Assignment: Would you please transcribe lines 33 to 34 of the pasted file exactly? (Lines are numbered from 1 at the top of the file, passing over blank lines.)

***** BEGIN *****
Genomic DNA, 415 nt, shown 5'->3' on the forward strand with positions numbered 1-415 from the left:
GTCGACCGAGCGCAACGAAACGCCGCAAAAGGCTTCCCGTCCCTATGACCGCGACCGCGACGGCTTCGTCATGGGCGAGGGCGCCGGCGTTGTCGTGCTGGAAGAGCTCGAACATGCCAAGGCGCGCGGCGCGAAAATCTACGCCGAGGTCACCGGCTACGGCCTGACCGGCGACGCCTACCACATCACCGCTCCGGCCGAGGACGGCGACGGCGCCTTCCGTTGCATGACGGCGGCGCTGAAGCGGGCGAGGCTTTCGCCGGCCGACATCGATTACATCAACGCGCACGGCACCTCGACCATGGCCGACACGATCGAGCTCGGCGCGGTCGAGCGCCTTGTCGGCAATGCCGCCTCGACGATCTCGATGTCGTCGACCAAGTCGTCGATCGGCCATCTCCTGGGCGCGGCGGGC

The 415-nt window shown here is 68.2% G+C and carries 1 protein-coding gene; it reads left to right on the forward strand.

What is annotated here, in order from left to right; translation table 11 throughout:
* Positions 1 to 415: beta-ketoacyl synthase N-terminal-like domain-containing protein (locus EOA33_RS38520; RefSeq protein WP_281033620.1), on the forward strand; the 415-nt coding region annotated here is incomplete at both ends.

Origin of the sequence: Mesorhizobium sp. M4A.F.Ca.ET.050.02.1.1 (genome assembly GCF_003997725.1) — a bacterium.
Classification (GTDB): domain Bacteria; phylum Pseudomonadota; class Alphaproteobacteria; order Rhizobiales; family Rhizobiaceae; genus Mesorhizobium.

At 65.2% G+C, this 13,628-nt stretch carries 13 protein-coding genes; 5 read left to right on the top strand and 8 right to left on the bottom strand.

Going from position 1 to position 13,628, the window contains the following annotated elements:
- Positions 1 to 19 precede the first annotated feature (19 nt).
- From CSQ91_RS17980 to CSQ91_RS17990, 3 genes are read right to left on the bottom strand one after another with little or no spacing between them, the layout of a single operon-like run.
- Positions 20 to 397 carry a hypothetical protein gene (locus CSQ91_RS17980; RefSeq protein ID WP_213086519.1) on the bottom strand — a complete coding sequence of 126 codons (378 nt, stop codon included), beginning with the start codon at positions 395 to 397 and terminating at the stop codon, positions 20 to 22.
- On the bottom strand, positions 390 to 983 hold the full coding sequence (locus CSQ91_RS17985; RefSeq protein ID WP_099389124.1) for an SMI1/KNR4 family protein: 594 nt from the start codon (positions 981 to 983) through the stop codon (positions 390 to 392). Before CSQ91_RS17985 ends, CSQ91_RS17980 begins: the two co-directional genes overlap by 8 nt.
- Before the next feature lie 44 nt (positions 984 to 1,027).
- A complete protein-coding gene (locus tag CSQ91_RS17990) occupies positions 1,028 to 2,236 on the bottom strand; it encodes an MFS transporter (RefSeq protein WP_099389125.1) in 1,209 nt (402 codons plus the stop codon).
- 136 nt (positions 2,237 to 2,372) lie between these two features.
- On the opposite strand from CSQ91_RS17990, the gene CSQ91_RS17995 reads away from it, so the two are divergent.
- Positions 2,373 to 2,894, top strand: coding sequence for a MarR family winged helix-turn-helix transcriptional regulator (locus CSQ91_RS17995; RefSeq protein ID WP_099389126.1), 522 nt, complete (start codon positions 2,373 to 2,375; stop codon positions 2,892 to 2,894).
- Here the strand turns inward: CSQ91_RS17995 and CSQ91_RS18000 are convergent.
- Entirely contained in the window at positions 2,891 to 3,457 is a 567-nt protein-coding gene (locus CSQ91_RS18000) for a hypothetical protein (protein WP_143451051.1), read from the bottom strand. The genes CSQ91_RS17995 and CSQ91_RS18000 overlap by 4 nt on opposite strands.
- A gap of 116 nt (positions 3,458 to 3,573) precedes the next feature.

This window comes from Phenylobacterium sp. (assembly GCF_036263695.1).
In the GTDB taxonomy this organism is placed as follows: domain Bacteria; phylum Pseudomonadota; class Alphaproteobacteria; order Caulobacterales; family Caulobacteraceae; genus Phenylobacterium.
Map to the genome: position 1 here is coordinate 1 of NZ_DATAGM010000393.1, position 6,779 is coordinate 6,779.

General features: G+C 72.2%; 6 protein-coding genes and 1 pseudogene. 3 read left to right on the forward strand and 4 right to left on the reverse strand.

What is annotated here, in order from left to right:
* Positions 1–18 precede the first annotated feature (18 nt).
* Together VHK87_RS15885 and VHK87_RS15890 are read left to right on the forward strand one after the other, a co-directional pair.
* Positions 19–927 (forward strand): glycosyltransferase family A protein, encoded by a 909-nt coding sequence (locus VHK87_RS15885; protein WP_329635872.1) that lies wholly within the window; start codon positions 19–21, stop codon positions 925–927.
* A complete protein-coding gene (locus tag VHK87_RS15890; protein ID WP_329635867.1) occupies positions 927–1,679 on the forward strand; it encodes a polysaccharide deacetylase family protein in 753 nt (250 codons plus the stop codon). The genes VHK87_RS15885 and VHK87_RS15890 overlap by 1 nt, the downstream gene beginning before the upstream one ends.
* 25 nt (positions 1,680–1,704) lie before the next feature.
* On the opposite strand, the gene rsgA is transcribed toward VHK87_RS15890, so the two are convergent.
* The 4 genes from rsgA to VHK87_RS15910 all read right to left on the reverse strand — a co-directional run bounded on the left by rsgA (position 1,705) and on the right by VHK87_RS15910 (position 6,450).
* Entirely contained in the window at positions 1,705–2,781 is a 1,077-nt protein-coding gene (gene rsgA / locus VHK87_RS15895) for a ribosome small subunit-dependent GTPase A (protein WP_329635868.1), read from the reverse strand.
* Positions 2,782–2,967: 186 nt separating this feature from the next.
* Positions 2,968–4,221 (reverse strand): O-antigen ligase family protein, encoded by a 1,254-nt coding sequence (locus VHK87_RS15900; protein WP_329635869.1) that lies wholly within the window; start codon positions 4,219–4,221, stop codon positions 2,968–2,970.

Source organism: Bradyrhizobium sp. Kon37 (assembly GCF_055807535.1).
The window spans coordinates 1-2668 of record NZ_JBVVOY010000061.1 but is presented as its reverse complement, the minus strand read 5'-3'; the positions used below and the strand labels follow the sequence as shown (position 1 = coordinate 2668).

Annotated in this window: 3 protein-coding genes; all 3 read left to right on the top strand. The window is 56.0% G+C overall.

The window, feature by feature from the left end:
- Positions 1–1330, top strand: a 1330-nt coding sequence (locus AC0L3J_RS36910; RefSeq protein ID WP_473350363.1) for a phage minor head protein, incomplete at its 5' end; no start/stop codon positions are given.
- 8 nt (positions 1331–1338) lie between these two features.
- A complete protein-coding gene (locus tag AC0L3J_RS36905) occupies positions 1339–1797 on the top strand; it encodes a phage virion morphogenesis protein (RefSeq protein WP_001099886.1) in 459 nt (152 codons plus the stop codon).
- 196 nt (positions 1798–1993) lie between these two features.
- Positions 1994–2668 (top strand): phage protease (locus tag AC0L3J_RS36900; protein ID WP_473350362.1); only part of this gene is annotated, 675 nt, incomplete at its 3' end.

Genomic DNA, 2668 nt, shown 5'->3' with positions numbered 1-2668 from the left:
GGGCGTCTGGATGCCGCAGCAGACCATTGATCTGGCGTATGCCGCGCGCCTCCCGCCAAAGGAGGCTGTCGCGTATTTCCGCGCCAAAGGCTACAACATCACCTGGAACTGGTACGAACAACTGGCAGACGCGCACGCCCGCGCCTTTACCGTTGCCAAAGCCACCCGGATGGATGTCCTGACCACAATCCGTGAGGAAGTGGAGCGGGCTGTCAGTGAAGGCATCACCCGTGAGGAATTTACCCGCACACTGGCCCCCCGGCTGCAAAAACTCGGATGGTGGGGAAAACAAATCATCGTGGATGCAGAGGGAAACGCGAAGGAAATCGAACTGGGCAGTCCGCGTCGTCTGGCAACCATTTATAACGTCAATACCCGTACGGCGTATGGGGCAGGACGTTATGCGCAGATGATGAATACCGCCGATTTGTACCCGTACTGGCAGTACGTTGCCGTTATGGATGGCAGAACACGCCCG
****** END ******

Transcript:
* The 4 genes from rsgA to VHK87_RS15910 all read right to left on the reverse strand — a co-directional run bounded on the left by rsgA (position 1,705) and on the right by VHK87_RS15910 (position 6,450).
* Entirely contained in the window at positions 1,705–2,781 is a 1,077-nt protein-coding gene (gene rsgA / locus VHK87_RS15895) for a ribosome small subunit-dependent GTPase A (protein WP_329635868.1), read from the reverse strand.